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DemocracyNow!

"Most Important Issue for Most People": Split on Healthcare Continues to Define 2020 Race
Author: mail@democracynow.org (Democracy Now!)

Healthcare continues to be a central issue of the Democratic nomination fight, with Senators Bernie Sanders and Elizabeth Warren repeating their calls for Medicare for All on the debate stage Wednesday night while their rivals proposed more incremental approaches.

We continue our roundtable discussion on Wednesday’s Democratic debate in Nevada. Our guests are Katrina vanden Heuvel, editorial director and publisher of The Nation, America’s oldest weekly magazine, and a columnist for WashingtonPost.com; journalist and activist Raquel Willis, executive editor of Out magazine, who has endorsed Senator Elizabeth Warren for president; Ana María Archila, co-executive director of the Center for Popular Democracy, a progressive advocacy group that has endorsed Senator Bernie Sanders; Annise Parker, the former mayor of Houston, now president of the Victory Fund, which works to increase the number of openly LGBTQ officials in government and has endorsed Pete Buttigieg for president.

Bloomberg Takes Debate Stage for First Time & Struggles to Face His History of Misogyny, Racism
Author: mail@democracynow.org (Democracy Now!)

Tensions flared at the ninth Democratic presidential debate in Las Vegas on Wednesday. Senator Bernie Sanders sought to defend his position as front-runner in the Democrats’ nomination fight, and former Vice President Joe Biden, former Mayor Pete Buttigieg and Senator Amy Klobuchar tried to attract more supporters. Senator Elizabeth Warren led a night full of attacks on the new person on stage: billionaire former New York City Mayor Mike Bloomberg. Bloomberg faced questions about his vast wealth, his defense of stop-and-frisk and his treatment of women.

We host a roundtable on the debate and Saturday’s Nevada caucuses: Katrina vanden Heuvel is editorial director and publisher of The Nation, America’s oldest weekly magazine, and a columnist for WashingtonPost.com; journalist and activist Raquel Willis is executive editor of Out magazine, as well as a supporter of Senator Elizabeth Warren; Ana María Archila is co-executive director of the Center for Popular Democracy, a progressive advocacy group that has endorsed Senator Bernie Sanders; Annise Parker is the former mayor of Houston, now president of the Victory Fund, which works to increase the number of openly LGBTQ officials in government and has endorsed Pete Buttigieg for president. The Victory Fund is the largest LGBTQ political action committee in the United States.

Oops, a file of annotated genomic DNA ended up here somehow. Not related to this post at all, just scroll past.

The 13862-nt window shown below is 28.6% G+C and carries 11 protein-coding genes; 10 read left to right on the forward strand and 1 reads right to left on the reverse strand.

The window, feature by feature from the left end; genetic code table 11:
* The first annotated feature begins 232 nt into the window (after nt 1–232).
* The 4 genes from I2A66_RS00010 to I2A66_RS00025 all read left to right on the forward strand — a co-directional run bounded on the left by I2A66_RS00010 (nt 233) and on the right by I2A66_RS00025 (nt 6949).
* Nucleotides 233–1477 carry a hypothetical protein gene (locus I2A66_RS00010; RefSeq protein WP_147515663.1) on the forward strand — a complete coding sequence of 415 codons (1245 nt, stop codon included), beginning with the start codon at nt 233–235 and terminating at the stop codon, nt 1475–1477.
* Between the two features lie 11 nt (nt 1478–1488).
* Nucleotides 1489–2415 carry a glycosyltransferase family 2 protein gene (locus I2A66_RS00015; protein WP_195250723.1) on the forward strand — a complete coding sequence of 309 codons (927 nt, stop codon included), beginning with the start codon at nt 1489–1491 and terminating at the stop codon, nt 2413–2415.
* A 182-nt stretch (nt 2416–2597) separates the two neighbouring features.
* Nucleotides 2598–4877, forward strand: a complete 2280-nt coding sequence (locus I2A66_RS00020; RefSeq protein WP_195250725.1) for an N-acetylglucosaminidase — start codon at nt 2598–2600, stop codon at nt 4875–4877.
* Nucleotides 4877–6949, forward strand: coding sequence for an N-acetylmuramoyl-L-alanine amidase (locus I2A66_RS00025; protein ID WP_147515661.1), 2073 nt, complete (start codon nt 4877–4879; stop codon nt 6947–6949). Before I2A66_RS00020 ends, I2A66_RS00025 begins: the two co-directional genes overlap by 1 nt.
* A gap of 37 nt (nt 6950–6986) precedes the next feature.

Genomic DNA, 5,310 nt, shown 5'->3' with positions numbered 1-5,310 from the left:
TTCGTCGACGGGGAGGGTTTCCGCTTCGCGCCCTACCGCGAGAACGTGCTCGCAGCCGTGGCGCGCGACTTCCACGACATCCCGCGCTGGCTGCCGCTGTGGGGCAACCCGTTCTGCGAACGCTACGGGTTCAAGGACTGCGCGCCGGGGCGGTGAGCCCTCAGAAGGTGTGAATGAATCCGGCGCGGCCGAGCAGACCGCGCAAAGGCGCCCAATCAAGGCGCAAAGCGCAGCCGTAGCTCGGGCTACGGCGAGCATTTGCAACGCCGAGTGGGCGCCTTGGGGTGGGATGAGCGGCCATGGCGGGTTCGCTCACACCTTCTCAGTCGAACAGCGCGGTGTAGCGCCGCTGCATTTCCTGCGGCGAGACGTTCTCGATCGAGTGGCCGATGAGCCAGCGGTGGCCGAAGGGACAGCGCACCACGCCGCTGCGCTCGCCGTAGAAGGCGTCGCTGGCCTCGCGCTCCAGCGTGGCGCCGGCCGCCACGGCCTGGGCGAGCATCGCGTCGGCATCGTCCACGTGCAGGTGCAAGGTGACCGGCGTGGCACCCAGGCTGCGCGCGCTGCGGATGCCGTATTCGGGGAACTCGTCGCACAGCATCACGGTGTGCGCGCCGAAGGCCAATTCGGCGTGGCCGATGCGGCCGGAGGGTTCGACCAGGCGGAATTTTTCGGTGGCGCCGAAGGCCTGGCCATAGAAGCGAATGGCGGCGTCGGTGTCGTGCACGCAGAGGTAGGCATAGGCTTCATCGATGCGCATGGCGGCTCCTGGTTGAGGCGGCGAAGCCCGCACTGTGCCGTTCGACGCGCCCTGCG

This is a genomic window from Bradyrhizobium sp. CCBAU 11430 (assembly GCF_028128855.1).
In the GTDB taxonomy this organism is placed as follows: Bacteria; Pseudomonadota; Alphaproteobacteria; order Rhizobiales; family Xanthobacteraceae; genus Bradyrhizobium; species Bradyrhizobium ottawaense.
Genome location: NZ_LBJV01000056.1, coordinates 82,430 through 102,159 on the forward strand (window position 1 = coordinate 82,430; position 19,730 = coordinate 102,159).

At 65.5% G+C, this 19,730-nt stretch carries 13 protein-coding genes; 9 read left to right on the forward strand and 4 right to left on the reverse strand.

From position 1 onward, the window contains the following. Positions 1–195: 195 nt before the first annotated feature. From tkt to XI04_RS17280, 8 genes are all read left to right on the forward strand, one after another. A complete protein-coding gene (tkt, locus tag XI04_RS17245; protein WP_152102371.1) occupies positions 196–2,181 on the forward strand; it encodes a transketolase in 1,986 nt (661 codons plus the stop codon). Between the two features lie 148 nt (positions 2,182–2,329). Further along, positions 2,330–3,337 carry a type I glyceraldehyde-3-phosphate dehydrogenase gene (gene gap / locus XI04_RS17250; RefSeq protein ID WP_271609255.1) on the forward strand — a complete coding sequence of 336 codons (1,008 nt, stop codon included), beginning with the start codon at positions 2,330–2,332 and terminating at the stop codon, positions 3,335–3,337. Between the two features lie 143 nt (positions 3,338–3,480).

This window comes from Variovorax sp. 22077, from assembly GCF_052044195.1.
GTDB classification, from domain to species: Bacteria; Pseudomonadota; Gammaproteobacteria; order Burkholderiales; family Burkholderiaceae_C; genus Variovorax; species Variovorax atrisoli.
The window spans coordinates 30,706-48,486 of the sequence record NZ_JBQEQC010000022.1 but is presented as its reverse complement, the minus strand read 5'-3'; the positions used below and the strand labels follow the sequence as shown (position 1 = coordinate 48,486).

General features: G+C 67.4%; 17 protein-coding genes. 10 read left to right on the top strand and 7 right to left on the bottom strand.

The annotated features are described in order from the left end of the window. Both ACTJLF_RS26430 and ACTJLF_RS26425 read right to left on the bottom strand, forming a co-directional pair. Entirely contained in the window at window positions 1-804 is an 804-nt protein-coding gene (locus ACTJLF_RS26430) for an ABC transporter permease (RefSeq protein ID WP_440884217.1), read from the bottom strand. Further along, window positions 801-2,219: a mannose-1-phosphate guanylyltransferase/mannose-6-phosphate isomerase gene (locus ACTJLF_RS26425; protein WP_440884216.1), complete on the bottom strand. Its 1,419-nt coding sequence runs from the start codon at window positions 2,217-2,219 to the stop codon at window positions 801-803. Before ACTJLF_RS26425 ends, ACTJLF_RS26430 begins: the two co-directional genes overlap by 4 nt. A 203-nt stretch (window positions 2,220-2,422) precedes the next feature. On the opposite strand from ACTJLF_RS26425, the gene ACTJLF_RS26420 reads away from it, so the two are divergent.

Headlines for February 20, 2020
Author: mail@democracynow.org (Democracy Now!)

NYT Politics

Las Vegas Doesn’t Disappoint
Author: Lisa Lerer
Who knew there could be so much drama in Sin City? Here’s our debate recap.
These Students Are Learning About Fake News and How to Spot It
Author: Alina Tugend
News literacy instruction is flourishing in the wake of the 2016 election as worries about fake news grow.
Who Won the Democratic Debate? Experts Weigh In
Author: Maggie Astor
In the last few presidential debates, there was little consensus on a clear winner or loser. That changed on Wednesday night.
Jean Daniel, Leading French Journalist and Humanist, Dies at 99
Author: Robert D. McFadden
In 1963, Mr. Daniel went to Cuba at the behest of President John F. Kennedy to explore with Fidel Castro the possibility of a rapprochement.
Inside the Push to Turn Out Latino Voters in Nevada
Author: Isabella Grullón Paz
Campaigns and organizations are trying to build a robust Latino voter base in Nevada. Will it work?
Judge in Roger Stone Trial Confronts a High-Pressure Decision
Author: Sharon LaFraniere
President Trump has attacked the case and the judge as biased. She seems unlikely to be ruffled.

Portland Tribune

Can old wounds from Oregon's timber wars be healed?
Author: Sam Stites/Oregon Capital Bureau
Landmark deal between timber, environmentalists hinges on aerial spraying legislation, but cap-and-trade woes could blow up the deal if Republicans walk

SALEM – The deal announced last week was intended to end the war in the woods that has beset Oregon forestry issues for decades.

But not everyone is cheering ...

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